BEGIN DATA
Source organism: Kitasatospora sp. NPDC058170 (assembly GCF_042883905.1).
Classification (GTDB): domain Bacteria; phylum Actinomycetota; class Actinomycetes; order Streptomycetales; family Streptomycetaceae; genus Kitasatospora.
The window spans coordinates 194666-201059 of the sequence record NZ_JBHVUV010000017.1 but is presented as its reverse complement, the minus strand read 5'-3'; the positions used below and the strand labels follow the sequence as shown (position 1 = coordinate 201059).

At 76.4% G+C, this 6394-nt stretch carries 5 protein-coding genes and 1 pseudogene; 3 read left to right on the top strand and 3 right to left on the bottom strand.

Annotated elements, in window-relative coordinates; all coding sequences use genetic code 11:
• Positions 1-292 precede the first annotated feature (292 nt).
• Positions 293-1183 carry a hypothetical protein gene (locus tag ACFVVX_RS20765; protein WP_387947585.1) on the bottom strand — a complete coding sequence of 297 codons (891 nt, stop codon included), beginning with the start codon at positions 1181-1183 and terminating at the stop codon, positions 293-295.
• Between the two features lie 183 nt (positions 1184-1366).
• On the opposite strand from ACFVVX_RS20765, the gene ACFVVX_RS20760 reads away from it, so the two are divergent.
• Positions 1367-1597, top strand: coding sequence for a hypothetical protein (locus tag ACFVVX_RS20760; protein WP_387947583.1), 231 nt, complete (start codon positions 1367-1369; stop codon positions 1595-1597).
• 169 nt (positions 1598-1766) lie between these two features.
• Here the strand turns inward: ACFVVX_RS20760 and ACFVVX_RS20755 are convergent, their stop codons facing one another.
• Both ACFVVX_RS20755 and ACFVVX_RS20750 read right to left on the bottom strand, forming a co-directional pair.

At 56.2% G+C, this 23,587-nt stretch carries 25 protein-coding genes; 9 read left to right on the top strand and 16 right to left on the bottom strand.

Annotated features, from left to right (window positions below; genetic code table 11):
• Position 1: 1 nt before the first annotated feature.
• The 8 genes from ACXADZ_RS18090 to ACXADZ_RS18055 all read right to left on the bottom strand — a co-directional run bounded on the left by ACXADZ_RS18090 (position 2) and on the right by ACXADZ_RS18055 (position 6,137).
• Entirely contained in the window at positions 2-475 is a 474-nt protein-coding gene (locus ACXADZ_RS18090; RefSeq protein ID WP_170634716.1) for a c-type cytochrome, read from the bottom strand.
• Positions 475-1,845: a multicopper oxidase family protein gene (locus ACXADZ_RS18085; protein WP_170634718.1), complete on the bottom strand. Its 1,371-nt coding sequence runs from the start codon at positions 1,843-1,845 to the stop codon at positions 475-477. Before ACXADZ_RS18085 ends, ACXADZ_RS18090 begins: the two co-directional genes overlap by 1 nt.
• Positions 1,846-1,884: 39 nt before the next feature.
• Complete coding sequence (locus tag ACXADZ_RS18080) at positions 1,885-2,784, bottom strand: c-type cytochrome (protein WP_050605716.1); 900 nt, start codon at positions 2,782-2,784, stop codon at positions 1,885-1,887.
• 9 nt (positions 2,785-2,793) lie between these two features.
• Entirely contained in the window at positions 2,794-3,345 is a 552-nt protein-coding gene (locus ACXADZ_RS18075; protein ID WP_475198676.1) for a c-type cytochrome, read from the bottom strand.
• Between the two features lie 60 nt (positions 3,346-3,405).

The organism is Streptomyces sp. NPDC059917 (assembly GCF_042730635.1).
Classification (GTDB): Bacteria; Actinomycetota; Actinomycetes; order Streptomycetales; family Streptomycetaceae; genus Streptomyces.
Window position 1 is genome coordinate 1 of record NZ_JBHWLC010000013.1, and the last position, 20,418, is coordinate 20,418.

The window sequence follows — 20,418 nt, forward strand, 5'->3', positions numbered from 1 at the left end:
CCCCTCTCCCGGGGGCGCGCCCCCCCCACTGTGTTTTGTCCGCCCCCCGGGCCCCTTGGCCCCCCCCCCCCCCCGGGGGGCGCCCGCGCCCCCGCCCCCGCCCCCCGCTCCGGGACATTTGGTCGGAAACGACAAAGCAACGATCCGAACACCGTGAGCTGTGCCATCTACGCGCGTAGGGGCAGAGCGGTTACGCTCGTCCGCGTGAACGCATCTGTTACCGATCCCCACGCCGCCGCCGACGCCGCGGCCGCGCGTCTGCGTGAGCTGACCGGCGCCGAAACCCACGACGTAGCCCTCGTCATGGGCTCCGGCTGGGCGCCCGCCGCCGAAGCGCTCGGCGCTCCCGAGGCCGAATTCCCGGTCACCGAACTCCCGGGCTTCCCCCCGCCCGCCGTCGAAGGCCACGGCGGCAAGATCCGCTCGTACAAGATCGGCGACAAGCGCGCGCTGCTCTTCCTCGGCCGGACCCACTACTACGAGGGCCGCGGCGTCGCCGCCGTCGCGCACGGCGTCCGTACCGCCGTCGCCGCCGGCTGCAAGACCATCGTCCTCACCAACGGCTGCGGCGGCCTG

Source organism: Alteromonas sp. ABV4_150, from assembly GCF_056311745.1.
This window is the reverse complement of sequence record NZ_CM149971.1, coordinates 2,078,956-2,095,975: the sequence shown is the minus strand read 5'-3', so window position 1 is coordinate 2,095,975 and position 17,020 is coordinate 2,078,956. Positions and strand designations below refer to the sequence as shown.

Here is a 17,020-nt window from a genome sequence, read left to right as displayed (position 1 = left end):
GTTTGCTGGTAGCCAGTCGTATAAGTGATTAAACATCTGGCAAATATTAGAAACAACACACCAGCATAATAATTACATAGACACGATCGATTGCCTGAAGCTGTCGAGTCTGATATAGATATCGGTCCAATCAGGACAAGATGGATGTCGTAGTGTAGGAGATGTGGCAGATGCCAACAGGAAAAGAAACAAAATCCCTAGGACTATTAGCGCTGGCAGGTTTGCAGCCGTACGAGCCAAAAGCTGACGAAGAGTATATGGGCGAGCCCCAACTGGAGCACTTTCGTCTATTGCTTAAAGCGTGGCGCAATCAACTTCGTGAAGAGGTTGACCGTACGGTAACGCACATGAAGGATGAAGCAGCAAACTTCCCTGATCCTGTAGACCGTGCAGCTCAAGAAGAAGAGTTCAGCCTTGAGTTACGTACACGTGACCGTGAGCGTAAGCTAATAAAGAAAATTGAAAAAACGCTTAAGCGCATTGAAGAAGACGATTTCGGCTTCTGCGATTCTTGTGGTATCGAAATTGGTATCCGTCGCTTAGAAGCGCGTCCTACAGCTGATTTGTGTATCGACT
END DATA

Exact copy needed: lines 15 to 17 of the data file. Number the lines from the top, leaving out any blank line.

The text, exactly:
Annotated features, from left to right (window positions below; genetic code table 11):
• Position 1: 1 nt before the first annotated feature.
• The 8 genes from ACXADZ_RS18090 to ACXADZ_RS18055 all read right to left on the bottom strand — a co-directional run bounded on the left by ACXADZ_RS18090 (position 2) and on the right by ACXADZ_RS18055 (position 6,137).